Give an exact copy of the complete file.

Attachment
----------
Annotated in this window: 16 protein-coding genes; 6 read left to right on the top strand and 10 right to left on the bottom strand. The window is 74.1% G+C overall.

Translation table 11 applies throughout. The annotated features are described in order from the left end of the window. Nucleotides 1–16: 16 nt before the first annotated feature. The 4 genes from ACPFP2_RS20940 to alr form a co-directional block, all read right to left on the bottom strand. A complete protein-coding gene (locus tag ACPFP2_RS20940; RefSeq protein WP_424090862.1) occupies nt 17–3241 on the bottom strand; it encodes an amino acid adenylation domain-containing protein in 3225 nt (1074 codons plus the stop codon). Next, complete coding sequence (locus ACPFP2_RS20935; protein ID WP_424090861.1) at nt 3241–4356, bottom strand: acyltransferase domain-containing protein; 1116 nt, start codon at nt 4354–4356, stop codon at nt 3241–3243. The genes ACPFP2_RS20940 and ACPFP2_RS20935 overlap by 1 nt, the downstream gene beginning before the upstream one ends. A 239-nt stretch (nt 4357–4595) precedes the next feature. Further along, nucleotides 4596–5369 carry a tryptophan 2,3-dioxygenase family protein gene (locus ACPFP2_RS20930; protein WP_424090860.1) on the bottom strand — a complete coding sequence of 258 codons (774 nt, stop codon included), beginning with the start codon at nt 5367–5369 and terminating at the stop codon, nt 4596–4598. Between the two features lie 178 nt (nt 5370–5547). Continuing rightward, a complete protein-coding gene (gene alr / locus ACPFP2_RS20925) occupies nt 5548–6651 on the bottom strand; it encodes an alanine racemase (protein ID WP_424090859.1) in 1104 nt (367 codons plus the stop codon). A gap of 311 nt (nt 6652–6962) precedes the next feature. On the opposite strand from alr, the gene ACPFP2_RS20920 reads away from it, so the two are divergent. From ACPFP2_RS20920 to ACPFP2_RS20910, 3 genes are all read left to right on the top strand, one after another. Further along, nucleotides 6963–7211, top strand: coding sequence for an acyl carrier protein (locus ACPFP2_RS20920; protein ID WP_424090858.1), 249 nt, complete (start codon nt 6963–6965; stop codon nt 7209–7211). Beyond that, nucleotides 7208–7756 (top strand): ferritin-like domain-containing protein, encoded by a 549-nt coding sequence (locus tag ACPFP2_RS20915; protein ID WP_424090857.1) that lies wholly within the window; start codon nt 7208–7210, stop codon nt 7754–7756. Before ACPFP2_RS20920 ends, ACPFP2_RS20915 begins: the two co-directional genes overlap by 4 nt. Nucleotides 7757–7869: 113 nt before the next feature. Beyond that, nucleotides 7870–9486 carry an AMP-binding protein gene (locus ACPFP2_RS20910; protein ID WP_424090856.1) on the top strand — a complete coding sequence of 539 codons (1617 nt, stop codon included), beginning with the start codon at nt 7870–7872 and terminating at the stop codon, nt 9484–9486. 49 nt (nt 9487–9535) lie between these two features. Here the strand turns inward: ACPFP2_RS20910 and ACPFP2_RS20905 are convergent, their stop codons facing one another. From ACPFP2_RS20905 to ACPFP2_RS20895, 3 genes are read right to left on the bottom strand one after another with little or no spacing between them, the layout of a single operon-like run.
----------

Annotated in this window: 16 protein-coding genes; 6 read left to right on the top strand and 10 right to left on the bottom strand. The window is 74.1% G+C overall.

Translation table 11 applies throughout. The annotated features are described in order from the left end of the window. Nucleotides 1–16: 16 nt before the first annotated feature. The 4 genes from ACPFP2_RS20940 to alr form a co-directional block, all read right to left on the bottom strand. A complete protein-coding gene (locus tag ACPFP2_RS20940; RefSeq protein WP_424090862.1) occupies nt 17–3241 on the bottom strand; it encodes an amino acid adenylation domain-containing protein in 3225 nt (1074 codons plus the stop codon). Next, complete coding sequence (locus ACPFP2_RS20935; protein ID WP_424090861.1) at nt 3241–4356, bottom strand: acyltransferase domain-containing protein; 1116 nt, start codon at nt 4354–4356, stop codon at nt 3241–3243. The genes ACPFP2_RS20940 and ACPFP2_RS20935 overlap by 1 nt, the downstream gene beginning before the upstream one ends. A 239-nt stretch (nt 4357–4595) precedes the next feature. Further along, nucleotides 4596–5369 carry a tryptophan 2,3-dioxygenase family protein gene (locus ACPFP2_RS20930; protein WP_424090860.1) on the bottom strand — a complete coding sequence of 258 codons (774 nt, stop codon included), beginning with the start codon at nt 5367–5369 and terminating at the stop codon, nt 4596–4598. Between the two features lie 178 nt (nt 5370–5547). Continuing rightward, a complete protein-coding gene (gene alr / locus ACPFP2_RS20925) occupies nt 5548–6651 on the bottom strand; it encodes an alanine racemase (protein ID WP_424090859.1) in 1104 nt (367 codons plus the stop codon). A gap of 311 nt (nt 6652–6962) precedes the next feature. On the opposite strand from alr, the gene ACPFP2_RS20920 reads away from it, so the two are divergent. From ACPFP2_RS20920 to ACPFP2_RS20910, 3 genes are all read left to right on the top strand, one after another. Further along, nucleotides 6963–7211, top strand: coding sequence for an acyl carrier protein (locus ACPFP2_RS20920; protein ID WP_424090858.1), 249 nt, complete (start codon nt 6963–6965; stop codon nt 7209–7211). Beyond that, nucleotides 7208–7756 (top strand): ferritin-like domain-containing protein, encoded by a 549-nt coding sequence (locus tag ACPFP2_RS20915; protein ID WP_424090857.1) that lies wholly within the window; start codon nt 7208–7210, stop codon nt 7754–7756. Before ACPFP2_RS20920 ends, ACPFP2_RS20915 begins: the two co-directional genes overlap by 4 nt. Nucleotides 7757–7869: 113 nt before the next feature. Beyond that, nucleotides 7870–9486 carry an AMP-binding protein gene (locus ACPFP2_RS20910; protein ID WP_424090856.1) on the top strand — a complete coding sequence of 539 codons (1617 nt, stop codon included), beginning with the start codon at nt 7870–7872 and terminating at the stop codon, nt 9484–9486. 49 nt (nt 9487–9535) lie between these two features. Here the strand turns inward: ACPFP2_RS20910 and ACPFP2_RS20905 are convergent, their stop codons facing one another. From ACPFP2_RS20905 to ACPFP2_RS20895, 3 genes are read right to left on the bottom strand one after another with little or no spacing between them, the layout of a single operon-like run.